Free higher education for all won't be government policy for a long time
Prega Govender, Mail and Guardian, 13 October 2016
Another bruising showdown is looming between student formations and higher
education minister Blade Nzimande, after he said that free higher education
for all was not government policy and "it's not going to be government
policy for a long time to come".
Nzimande was making his presentation before the commission of inquiry that
was tasked with investigating the feasibility of providing fee-free higher
The commission hosted public hearings in Centurion, Pretoria, today.
"We are a highly unequal society. Those who can afford to pay must pay and
those who are rich and wealthy must also pay. It's inappropriate for a
society like ours to define decommodification in that manner. It must be the
poor and those who cannot afford [to pay] who must actually be assisted," he
Nzimande's comments are expected to anger the South African Union of
Students (SAUS) as well as the South African Students' Congress (SASCO) and
the Economic Freedom Fighters student command that have been demanding free
Asked by the chairperson of the commission, Judge Jonathan Heher, whether he
understood that students were demanding free education for everybody,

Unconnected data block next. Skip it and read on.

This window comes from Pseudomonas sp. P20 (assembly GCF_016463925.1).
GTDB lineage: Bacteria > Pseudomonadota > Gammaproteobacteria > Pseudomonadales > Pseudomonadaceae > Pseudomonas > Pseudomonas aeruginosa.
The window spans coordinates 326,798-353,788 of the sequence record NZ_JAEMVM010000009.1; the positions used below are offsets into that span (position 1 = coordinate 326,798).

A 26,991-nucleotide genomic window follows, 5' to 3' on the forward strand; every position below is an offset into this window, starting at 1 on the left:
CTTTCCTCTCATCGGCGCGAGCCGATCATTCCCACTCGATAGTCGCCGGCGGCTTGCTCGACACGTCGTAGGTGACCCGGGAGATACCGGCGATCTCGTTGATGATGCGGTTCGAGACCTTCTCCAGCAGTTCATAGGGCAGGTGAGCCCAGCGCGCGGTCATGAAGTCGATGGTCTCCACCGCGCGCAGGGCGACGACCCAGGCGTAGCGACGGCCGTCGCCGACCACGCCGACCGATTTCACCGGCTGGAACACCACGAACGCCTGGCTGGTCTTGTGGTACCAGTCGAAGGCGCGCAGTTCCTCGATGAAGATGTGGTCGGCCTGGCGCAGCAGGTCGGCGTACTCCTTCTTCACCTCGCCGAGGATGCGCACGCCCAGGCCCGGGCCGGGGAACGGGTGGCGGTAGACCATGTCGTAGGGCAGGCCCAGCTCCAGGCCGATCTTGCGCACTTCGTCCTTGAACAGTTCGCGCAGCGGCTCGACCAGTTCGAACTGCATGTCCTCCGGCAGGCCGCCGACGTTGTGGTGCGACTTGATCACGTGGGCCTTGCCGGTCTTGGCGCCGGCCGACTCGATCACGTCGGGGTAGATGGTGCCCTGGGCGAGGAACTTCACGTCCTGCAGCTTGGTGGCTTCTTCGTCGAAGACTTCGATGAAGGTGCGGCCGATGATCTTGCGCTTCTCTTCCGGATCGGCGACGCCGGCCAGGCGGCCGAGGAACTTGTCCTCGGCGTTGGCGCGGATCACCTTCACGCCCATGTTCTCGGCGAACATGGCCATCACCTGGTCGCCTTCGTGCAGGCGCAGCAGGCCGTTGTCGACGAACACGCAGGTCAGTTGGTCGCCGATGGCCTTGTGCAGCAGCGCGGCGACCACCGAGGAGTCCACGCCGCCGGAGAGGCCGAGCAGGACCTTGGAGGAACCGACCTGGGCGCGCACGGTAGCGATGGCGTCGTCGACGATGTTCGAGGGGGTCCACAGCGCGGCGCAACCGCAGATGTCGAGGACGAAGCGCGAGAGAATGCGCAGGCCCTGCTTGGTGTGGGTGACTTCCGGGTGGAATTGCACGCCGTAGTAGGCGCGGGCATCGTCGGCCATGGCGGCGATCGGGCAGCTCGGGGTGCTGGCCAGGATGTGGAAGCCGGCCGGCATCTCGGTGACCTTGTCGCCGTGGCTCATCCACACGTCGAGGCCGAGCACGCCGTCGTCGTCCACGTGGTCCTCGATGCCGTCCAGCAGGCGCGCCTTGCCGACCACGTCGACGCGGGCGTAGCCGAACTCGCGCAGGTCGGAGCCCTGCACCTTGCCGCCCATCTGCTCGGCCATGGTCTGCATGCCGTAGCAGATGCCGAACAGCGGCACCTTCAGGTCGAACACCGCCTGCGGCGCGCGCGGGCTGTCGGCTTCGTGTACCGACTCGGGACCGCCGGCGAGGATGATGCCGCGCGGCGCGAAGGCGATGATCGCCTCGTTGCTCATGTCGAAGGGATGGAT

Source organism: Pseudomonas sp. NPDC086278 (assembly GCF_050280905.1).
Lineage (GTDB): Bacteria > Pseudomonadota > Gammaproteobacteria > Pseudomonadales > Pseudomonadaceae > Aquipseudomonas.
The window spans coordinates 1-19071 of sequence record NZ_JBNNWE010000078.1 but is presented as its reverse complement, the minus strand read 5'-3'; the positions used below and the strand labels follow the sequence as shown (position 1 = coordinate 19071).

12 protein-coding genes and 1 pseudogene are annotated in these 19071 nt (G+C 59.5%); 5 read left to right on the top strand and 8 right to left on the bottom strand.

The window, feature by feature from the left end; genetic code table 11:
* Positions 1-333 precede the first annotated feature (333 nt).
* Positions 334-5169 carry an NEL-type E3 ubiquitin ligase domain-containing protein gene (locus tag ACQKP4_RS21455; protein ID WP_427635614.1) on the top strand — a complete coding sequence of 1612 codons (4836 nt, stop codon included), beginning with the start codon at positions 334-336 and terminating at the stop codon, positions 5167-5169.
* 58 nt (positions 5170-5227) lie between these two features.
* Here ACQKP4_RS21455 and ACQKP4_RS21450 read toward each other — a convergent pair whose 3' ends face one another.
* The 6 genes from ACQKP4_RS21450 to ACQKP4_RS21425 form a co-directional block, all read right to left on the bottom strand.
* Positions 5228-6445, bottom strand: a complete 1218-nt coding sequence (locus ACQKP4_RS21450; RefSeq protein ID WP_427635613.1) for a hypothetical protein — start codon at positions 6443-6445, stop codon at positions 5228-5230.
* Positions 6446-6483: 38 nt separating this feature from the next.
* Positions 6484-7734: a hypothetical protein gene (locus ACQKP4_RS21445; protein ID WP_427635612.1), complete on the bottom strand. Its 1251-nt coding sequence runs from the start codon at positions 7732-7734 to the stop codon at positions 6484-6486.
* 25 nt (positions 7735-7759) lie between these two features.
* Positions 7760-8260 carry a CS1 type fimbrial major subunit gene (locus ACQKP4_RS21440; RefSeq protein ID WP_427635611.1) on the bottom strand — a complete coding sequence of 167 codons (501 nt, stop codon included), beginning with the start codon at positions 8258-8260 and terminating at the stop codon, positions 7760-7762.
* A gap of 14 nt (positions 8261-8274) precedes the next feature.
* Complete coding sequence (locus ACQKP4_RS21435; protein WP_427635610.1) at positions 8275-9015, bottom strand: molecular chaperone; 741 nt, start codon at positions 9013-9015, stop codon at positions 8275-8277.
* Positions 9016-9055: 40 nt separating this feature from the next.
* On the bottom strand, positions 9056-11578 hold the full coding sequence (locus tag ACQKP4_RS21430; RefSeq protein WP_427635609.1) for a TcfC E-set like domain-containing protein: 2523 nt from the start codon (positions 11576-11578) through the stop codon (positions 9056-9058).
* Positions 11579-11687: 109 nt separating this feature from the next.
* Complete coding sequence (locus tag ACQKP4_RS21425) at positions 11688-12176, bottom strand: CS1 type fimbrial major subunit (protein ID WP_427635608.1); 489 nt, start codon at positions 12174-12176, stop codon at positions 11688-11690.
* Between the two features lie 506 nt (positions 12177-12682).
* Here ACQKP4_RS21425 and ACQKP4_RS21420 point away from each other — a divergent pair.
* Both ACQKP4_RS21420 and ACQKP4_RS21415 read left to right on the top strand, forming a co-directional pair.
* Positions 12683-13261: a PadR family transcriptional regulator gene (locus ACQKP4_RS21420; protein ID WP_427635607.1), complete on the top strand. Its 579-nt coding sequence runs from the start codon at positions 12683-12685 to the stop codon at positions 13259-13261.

Nzimande replied: "Some of them, not all of them, are actually putting this
slogan and some of the academics are saying it must be free for everyone.
They want free quality higher education now."
"[In South Africa now], what we are doing is part of decommodification of
education by saying to those who cannot pay that it must not be like a
commodity they can't afford. But to pay for the rich is not
decommodification; you will be asking the poor to subsidise the rich if you
ask everybody, including the rich, to be paid for by government."
Judge Heher told Nzimande that some students had suggested that providers of
private education should be thrown in jail, to which Nzimande quipped: "In
my young days I used to say so, judge, not that my ideological orientation
"But we should take into account context. Let me put it like this. Some have
argued in Cuba higher education is free for everyone. Of course it should be
because there's no wealthy class in Cuba so there's a different situation
"You can't in a highly unequal capitalist society have free higher education
for all even where you have had that in some few countries."
Asked by Judge Heher whether free education for all would become a
possibility if the percentage of poor became very small, Nzimande said:
"Possibly or if you have a socialist South Africa, judge. But on this
trajectory we are on as a country, it's difficult to see that in the
Said Nzimande: "If South Africa remains the kind of society with this
economic system that it has, I don't see that happening under that context."
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